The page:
At least 4,556 persons died in “mass atrocities” in Nigeria in the year 2020, a report of Global Rights, an international human rights organisation, released on Monday has said.
The group stated in the report released in Abuja that the figure represents an increase of 1,368, a “glaring spike of almost 43 per cent” in the number of casualties compared to the 3,188 recorded in 2019.
It attributed the tracked deaths to “violent attacks, clashes, terrorism, kidnappings, and extrajudicial killings” during the period under review.
The report stated that Nigeria “continued to battle with multiple forms of organised crimes manifested in a clime of insecurity” in addition to “endemic poverty, a floundering economy, mass unemployment, and the fresh layer of crisis Covid19 brought to the country.”
“Our tracking for the year informs that 4,556 lives were lost on the altar of mass violence and killings for #2020 grossly eclipsing 3188 deaths reported in 2019.
“These aren’t just numbers, they are people/citizen’s whose government has utterly failed to protect and serve,” Global Rights Nigeria stated in a post on its Facebook wall on Monday.
The report came amid recent mass kidnapping, and community raids by bandits in Niger and Zamfara States and other parts of the country.
Giving a summary of the report on Monday, Abiodun Baiyewu, executive director of Global Rights, charged the government to strengthen Nigeria’s state institutions and governance structures, ensure equality before the law, respect the rule of law, end impunity, protect civic right and freedom, and invest in human capital development.
According to the orgainsation, of the 4,556 deaths, 3,858 were said to be civilians, while 698 were state security agents.
North-west Nigeria recorded the highest number of casualties in 2020 (at least 1527), closely followed by the North-East (at least 1508). Kaduna state recorded the highest casualties in 2020 in the North-west
“For the second year running, for every 5.5 deaths recorded, at least one of them was of a security officer,” the executive summary of the report read in part.
In terms of the North-south divide, the group said “the highest number of deaths were reported in the northern region of the country with a cumulative of at least 3,720 killings while the southern region recorded at least 828 killings.”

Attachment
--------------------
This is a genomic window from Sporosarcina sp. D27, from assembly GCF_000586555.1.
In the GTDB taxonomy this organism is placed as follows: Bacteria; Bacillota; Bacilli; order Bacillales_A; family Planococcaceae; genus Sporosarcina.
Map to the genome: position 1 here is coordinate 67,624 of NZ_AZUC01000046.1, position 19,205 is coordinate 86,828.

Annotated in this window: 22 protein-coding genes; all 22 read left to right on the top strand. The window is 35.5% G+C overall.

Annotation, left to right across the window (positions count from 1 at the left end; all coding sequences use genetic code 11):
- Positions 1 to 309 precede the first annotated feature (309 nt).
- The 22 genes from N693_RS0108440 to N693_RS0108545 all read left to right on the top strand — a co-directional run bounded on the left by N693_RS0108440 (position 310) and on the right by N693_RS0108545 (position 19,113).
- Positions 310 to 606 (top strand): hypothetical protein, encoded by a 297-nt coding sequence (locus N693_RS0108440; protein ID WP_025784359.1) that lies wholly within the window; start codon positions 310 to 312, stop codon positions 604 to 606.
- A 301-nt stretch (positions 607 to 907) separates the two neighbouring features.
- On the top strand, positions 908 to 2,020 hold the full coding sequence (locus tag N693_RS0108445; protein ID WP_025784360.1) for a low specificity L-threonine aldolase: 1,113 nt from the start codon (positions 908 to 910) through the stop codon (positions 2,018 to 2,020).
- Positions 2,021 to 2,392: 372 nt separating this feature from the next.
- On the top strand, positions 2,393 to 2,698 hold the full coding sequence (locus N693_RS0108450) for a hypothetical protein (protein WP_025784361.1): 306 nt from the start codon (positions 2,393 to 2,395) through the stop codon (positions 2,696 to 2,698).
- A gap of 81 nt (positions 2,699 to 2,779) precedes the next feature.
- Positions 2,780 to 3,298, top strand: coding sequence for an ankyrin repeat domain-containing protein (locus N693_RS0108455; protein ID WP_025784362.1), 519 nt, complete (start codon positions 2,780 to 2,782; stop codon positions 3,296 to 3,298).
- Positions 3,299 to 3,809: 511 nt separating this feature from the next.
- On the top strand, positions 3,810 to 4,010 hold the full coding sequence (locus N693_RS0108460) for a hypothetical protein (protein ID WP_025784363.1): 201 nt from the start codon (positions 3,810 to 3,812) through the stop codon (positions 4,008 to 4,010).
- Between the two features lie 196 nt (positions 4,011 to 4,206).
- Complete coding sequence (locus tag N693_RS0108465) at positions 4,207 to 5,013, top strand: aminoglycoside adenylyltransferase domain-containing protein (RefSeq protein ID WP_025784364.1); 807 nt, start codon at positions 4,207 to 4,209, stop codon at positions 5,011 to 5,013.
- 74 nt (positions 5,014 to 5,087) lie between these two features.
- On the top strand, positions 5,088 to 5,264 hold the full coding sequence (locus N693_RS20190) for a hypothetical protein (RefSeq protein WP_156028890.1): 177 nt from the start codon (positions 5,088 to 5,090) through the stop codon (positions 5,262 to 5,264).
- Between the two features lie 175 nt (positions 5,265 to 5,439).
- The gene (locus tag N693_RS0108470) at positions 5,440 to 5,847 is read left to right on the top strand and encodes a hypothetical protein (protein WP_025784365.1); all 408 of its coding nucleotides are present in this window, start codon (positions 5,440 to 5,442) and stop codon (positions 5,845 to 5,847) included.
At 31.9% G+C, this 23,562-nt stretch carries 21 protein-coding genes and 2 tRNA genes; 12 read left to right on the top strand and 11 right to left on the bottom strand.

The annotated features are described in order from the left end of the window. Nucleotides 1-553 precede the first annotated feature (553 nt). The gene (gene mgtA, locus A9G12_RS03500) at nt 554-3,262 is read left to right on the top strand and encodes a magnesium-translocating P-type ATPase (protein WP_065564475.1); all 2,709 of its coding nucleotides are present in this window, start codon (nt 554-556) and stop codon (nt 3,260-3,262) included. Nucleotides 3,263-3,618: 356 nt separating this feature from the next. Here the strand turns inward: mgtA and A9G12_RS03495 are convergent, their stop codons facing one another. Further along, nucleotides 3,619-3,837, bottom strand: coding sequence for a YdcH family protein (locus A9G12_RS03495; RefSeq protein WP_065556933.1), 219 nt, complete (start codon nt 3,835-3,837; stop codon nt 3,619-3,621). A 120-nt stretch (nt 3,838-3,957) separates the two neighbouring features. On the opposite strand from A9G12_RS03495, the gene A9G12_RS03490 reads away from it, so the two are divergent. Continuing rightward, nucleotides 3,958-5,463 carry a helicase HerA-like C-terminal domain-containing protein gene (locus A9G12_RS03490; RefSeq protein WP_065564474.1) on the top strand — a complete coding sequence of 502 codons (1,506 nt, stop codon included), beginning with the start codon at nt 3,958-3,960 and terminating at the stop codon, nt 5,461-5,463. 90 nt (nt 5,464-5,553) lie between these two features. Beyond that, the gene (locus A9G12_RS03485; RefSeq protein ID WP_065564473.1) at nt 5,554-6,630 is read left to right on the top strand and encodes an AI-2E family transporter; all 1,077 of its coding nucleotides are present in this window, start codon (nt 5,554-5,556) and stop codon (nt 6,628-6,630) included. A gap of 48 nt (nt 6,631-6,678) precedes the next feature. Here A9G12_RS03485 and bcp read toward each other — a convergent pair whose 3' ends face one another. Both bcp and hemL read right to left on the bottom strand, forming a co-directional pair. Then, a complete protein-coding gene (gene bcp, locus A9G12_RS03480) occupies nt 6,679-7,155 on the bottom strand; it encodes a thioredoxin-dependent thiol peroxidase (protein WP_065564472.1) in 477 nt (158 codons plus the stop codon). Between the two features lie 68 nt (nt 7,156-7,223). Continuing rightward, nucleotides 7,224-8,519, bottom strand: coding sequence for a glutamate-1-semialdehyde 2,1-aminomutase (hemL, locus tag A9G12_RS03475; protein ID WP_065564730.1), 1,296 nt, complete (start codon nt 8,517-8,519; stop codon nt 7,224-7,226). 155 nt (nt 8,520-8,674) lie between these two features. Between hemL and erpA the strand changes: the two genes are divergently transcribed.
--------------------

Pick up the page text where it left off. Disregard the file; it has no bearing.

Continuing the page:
It added that Borno State in the North-east, remained the state with the highest number of fatalities closely followed by Kaduna State, in the North-West.
It added that Gombe State in the North was with the lowest number of fatalities “with one (1) victim.”
While Borno in the North-west is the worst hit, according to the report, three of the five states on top of the chart are in the North West while only is in the North-central.
The first five worst hit states are Borno with 1,176 deaths, Kaduna, 628; Katsina, 501, Zamfara, 262; and Niger 254.
The report attributed the number of deaths in Borno to the insurgency that has been going on there and neighbouring states in the last 10 years.
It stated that the deaths in Kaduna were “largely due to attacks on communities in Southern Kaduna, which resulted in the deaths of at least 628 persons.”
On the basis of geo-political zones, North-west had 1,527 deaths, North-east, 1,508; North-central, 685; South-south, 443; South-west 231; and South-east; 162.
North-west: Organised banditry, attacks on Southern Kaduna
According to the report, the North-west region recorded 1,527 deaths. It stated that in the zone, Kaduna contributed 628, Katsina 501, Zamfara262, Sokoto 99, Kano19,and Jigawa 16, Kebbi two.
It stated that aside from the “attacks on communities in Southern Kaduna,” the North-west zone with high number of deaths “continued to grapple with the menace of organised bandit groups.”